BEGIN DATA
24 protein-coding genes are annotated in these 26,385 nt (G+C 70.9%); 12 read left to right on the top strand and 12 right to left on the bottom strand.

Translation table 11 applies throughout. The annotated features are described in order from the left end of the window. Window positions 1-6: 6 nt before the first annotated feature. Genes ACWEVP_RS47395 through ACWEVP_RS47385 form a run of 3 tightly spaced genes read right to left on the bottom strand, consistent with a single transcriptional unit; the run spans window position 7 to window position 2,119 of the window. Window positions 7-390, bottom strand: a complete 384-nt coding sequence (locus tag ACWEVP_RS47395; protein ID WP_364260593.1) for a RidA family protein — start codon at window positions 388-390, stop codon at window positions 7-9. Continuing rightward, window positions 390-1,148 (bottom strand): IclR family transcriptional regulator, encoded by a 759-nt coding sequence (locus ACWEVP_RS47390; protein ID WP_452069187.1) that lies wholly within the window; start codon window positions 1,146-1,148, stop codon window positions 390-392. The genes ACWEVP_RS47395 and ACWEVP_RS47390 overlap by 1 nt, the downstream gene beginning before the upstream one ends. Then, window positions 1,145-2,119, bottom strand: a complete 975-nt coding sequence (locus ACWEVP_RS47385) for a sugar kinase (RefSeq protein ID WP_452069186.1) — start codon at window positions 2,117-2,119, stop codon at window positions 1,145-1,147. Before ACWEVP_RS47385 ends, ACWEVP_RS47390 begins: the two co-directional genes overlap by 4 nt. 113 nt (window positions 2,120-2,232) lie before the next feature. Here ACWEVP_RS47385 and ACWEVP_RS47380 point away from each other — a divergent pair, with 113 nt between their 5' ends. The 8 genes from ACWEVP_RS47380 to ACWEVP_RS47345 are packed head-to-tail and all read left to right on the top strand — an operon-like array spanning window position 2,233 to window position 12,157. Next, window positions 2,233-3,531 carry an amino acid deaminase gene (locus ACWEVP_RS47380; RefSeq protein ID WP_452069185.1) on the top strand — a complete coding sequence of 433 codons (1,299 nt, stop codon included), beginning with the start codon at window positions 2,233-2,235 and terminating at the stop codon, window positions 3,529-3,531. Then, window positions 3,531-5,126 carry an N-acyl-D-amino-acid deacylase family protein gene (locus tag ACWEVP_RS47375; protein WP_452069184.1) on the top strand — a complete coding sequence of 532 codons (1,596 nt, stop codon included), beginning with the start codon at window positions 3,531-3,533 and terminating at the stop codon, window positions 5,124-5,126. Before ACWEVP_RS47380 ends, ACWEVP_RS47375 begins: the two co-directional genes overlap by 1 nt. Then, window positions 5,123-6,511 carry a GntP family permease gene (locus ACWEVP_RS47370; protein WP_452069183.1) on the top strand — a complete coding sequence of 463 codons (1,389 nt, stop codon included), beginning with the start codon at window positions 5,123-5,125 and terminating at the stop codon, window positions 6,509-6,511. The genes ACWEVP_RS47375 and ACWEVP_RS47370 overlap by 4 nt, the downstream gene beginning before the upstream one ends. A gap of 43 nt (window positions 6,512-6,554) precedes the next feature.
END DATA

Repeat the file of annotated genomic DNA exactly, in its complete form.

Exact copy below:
24 protein-coding genes are annotated in these 26,385 nt (G+C 70.9%); 12 read left to right on the top strand and 12 right to left on the bottom strand.

Translation table 11 applies throughout. The annotated features are described in order from the left end of the window. Window positions 1-6: 6 nt before the first annotated feature. Genes ACWEVP_RS47395 through ACWEVP_RS47385 form a run of 3 tightly spaced genes read right to left on the bottom strand, consistent with a single transcriptional unit; the run spans window position 7 to window position 2,119 of the window. Window positions 7-390, bottom strand: a complete 384-nt coding sequence (locus tag ACWEVP_RS47395; protein ID WP_364260593.1) for a RidA family protein — start codon at window positions 388-390, stop codon at window positions 7-9. Continuing rightward, window positions 390-1,148 (bottom strand): IclR family transcriptional regulator, encoded by a 759-nt coding sequence (locus ACWEVP_RS47390; protein ID WP_452069187.1) that lies wholly within the window; start codon window positions 1,146-1,148, stop codon window positions 390-392. The genes ACWEVP_RS47395 and ACWEVP_RS47390 overlap by 1 nt, the downstream gene beginning before the upstream one ends. Then, window positions 1,145-2,119, bottom strand: a complete 975-nt coding sequence (locus ACWEVP_RS47385) for a sugar kinase (RefSeq protein ID WP_452069186.1) — start codon at window positions 2,117-2,119, stop codon at window positions 1,145-1,147. Before ACWEVP_RS47385 ends, ACWEVP_RS47390 begins: the two co-directional genes overlap by 4 nt. 113 nt (window positions 2,120-2,232) lie before the next feature. Here ACWEVP_RS47385 and ACWEVP_RS47380 point away from each other — a divergent pair, with 113 nt between their 5' ends. The 8 genes from ACWEVP_RS47380 to ACWEVP_RS47345 are packed head-to-tail and all read left to right on the top strand — an operon-like array spanning window position 2,233 to window position 12,157. Next, window positions 2,233-3,531 carry an amino acid deaminase gene (locus ACWEVP_RS47380; RefSeq protein ID WP_452069185.1) on the top strand — a complete coding sequence of 433 codons (1,299 nt, stop codon included), beginning with the start codon at window positions 2,233-2,235 and terminating at the stop codon, window positions 3,529-3,531. Then, window positions 3,531-5,126 carry an N-acyl-D-amino-acid deacylase family protein gene (locus tag ACWEVP_RS47375; protein WP_452069184.1) on the top strand — a complete coding sequence of 532 codons (1,596 nt, stop codon included), beginning with the start codon at window positions 3,531-3,533 and terminating at the stop codon, window positions 5,124-5,126. Before ACWEVP_RS47380 ends, ACWEVP_RS47375 begins: the two co-directional genes overlap by 1 nt. Then, window positions 5,123-6,511 carry a GntP family permease gene (locus ACWEVP_RS47370; protein WP_452069183.1) on the top strand — a complete coding sequence of 463 codons (1,389 nt, stop codon included), beginning with the start codon at window positions 5,123-5,125 and terminating at the stop codon, window positions 6,509-6,511. The genes ACWEVP_RS47375 and ACWEVP_RS47370 overlap by 4 nt, the downstream gene beginning before the upstream one ends. A gap of 43 nt (window positions 6,512-6,554) precedes the next feature.